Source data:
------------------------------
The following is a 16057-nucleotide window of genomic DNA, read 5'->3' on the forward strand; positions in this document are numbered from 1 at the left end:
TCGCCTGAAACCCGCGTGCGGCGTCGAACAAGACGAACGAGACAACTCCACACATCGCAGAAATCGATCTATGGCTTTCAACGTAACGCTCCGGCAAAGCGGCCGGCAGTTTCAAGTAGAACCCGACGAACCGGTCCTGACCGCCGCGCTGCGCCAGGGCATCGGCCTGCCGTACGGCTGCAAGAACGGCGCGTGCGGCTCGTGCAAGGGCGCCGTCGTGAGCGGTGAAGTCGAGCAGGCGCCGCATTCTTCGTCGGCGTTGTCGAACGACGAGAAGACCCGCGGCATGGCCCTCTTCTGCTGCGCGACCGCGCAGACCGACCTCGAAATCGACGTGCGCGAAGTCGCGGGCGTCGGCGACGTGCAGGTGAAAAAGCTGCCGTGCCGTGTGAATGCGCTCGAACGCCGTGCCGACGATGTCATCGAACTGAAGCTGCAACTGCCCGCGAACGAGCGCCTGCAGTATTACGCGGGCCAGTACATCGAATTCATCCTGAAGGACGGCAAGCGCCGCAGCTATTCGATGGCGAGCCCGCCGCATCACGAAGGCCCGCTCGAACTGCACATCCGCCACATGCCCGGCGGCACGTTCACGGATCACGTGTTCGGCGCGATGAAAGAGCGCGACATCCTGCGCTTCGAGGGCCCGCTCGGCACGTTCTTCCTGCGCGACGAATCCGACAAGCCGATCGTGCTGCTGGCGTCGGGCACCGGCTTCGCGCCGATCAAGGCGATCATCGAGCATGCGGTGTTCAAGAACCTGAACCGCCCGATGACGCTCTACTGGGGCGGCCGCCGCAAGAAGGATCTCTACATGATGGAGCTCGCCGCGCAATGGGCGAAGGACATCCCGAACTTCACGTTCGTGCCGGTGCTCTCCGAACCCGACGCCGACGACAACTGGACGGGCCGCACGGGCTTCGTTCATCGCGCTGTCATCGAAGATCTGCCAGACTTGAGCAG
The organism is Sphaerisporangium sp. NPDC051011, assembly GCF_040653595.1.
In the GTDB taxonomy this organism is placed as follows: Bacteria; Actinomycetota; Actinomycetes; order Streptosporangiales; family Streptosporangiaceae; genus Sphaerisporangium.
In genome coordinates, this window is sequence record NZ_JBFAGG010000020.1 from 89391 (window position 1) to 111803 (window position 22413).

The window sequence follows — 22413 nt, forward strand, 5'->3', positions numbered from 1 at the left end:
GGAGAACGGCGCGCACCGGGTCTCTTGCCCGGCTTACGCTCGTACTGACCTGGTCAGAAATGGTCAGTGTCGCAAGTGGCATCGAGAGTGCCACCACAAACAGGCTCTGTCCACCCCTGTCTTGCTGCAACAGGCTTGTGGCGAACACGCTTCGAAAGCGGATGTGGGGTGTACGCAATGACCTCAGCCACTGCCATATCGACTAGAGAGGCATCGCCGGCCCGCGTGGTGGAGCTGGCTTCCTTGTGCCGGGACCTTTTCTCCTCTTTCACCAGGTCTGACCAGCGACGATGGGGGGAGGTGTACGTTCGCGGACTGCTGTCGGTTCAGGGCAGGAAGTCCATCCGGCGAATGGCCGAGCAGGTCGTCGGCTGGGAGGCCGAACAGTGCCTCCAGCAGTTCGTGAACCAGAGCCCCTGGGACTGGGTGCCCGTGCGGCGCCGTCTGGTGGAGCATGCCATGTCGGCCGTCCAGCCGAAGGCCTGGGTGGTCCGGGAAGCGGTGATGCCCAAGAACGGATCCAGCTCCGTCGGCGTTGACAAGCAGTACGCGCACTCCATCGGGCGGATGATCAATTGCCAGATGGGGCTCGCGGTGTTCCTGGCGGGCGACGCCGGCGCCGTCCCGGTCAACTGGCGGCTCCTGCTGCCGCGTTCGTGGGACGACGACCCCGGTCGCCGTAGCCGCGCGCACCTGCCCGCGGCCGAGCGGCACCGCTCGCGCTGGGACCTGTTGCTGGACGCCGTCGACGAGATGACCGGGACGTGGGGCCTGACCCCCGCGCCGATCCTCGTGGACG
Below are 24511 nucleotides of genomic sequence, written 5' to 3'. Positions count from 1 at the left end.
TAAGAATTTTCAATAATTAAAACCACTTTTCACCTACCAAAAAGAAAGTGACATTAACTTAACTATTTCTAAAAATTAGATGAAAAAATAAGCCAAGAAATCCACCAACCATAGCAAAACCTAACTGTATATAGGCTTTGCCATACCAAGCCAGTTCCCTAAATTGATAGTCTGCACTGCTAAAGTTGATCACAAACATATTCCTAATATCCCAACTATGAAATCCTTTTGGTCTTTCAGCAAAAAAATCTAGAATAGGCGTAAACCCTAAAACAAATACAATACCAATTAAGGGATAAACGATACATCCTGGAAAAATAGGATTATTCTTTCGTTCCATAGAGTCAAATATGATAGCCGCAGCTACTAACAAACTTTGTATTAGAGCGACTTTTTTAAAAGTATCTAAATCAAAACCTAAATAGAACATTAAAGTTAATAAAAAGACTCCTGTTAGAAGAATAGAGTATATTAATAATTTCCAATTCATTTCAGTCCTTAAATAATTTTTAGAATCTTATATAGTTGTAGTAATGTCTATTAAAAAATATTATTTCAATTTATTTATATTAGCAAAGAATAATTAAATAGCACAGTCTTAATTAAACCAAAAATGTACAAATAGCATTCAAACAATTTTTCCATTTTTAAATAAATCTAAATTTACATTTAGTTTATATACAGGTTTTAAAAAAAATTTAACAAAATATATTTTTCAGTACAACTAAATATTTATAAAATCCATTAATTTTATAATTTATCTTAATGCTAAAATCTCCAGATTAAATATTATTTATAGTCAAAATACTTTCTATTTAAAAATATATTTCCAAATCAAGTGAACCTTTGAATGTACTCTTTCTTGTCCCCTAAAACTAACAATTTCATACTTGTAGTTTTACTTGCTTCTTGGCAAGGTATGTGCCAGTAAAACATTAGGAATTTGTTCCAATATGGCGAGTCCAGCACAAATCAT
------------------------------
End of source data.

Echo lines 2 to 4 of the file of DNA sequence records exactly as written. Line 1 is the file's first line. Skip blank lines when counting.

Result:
TCGCCTGAAACCCGCGTGCGGCGTCGAACAAGACGAACGAGACAACTCCACACATCGCAGAAATCGATCTATGGCTTTCAACGTAACGCTCCGGCAAAGCGGCCGGCAGTTTCAAGTAGAACCCGACGAACCGGTCCTGACCGCCGCGCTGCGCCAGGGCATCGGCCTGCCGTACGGCTGCAAGAACGGCGCGTGCGGCTCGTGCAAGGGCGCCGTCGTGAGCGGTGAAGTCGAGCAGGCGCCGCATTCTTCGTCGGCGTTGTCGAACGACGAGAAGACCCGCGGCATGGCCCTCTTCTGCTGCGCGACCGCGCAGACCGACCTCGAAATCGACGTGCGCGAAGTCGCGGGCGTCGGCGACGTGCAGGTGAAAAAGCTGCCGTGCCGTGTGAATGCGCTCGAACGCCGTGCCGACGATGTCATCGAACTGAAGCTGCAACTGCCCGCGAACGAGCGCCTGCAGTATTACGCGGGCCAGTACATCGAATTCATCCTGAAGGACGGCAAGCGCCGCAGCTATTCGATGGCGAGCCCGCCGCATCACGAAGGCCCGCTCGAACTGCACATCCGCCACATGCCCGGCGGCACGTTCACGGATCACGTGTTCGGCGCGATGAAAGAGCGCGACATCCTGCGCTTCGAGGGCCCGCTCGGCACGTTCTTCCTGCGCGACGAATCCGACAAGCCGATCGTGCTGCTGGCGTCGGGCACCGGCTTCGCGCCGATCAAGGCGATCATCGAGCATGCGGTGTTCAAGAACCTGAACCGCCCGATGACGCTCTACTGGGGCGGCCGCCGCAAGAAGGATCTCTACATGATGGAGCTCGCCGCGCAATGGGCGAAGGACATCCCGAACTTCACGTTCGTGCCGGTGCTCTCCGAACCCGACGCCGACGACAACTGGACGGGCCGCACGGGCTTCGTTCATCGCGCTGTCATCGAAGATCTGCCAGACTTGAGCAG
The organism is Sphaerisporangium sp. NPDC051011, assembly GCF_040653595.1.
In the GTDB taxonomy this organism is placed as follows: Bacteria; Actinomycetota; Actinomycetes; order Streptosporangiales; family Streptosporangiaceae; genus Sphaerisporangium.